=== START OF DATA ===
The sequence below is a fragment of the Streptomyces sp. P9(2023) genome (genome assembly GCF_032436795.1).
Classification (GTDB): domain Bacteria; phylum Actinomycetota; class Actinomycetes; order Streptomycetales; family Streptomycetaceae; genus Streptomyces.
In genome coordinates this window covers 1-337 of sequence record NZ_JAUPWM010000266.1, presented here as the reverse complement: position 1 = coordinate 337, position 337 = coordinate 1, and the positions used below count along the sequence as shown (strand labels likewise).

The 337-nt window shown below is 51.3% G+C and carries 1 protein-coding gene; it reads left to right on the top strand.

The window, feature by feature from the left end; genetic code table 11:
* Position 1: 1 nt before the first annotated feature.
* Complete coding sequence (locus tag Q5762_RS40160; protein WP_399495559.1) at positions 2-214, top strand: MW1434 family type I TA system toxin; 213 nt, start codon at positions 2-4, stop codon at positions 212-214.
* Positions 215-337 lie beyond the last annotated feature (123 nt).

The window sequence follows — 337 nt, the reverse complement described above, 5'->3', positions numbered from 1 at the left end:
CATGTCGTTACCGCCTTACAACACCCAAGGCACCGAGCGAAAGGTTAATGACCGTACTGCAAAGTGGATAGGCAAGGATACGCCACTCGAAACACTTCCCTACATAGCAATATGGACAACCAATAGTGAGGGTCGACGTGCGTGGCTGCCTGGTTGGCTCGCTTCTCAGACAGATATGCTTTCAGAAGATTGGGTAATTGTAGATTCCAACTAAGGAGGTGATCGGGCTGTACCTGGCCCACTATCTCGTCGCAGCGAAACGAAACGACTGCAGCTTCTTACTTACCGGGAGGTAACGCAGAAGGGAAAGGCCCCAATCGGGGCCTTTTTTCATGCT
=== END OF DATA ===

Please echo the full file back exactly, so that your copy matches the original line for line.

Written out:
The sequence below is a fragment of the Streptomyces sp. P9(2023) genome (genome assembly GCF_032436795.1).
Classification (GTDB): domain Bacteria; phylum Actinomycetota; class Actinomycetes; order Streptomycetales; family Streptomycetaceae; genus Streptomyces.
In genome coordinates this window covers 1-337 of sequence record NZ_JAUPWM010000266.1, presented here as the reverse complement: position 1 = coordinate 337, position 337 = coordinate 1, and the positions used below count along the sequence as shown (strand labels likewise).

The 337-nt window shown below is 51.3% G+C and carries 1 protein-coding gene; it reads left to right on the top strand.

The window, feature by feature from the left end; genetic code table 11:
* Position 1: 1 nt before the first annotated feature.
* Complete coding sequence (locus tag Q5762_RS40160; protein WP_399495559.1) at positions 2-214, top strand: MW1434 family type I TA system toxin; 213 nt, start codon at positions 2-4, stop codon at positions 212-214.
* Positions 215-337 lie beyond the last annotated feature (123 nt).

The window sequence follows — 337 nt, the reverse complement described above, 5'->3', positions numbered from 1 at the left end:
CATGTCGTTACCGCCTTACAACACCCAAGGCACCGAGCGAAAGGTTAATGACCGTACTGCAAAGTGGATAGGCAAGGATACGCCACTCGAAACACTTCCCTACATAGCAATATGGACAACCAATAGTGAGGGTCGACGTGCGTGGCTGCCTGGTTGGCTCGCTTCTCAGACAGATATGCTTTCAGAAGATTGGGTAATTGTAGATTCCAACTAAGGAGGTGATCGGGCTGTACCTGGCCCACTATCTCGTCGCAGCGAAACGAAACGACTGCAGCTTCTTACTTACCGGGAGGTAACGCAGAAGGGAAAGGCCCCAATCGGGGCCTTTTTTCATGCT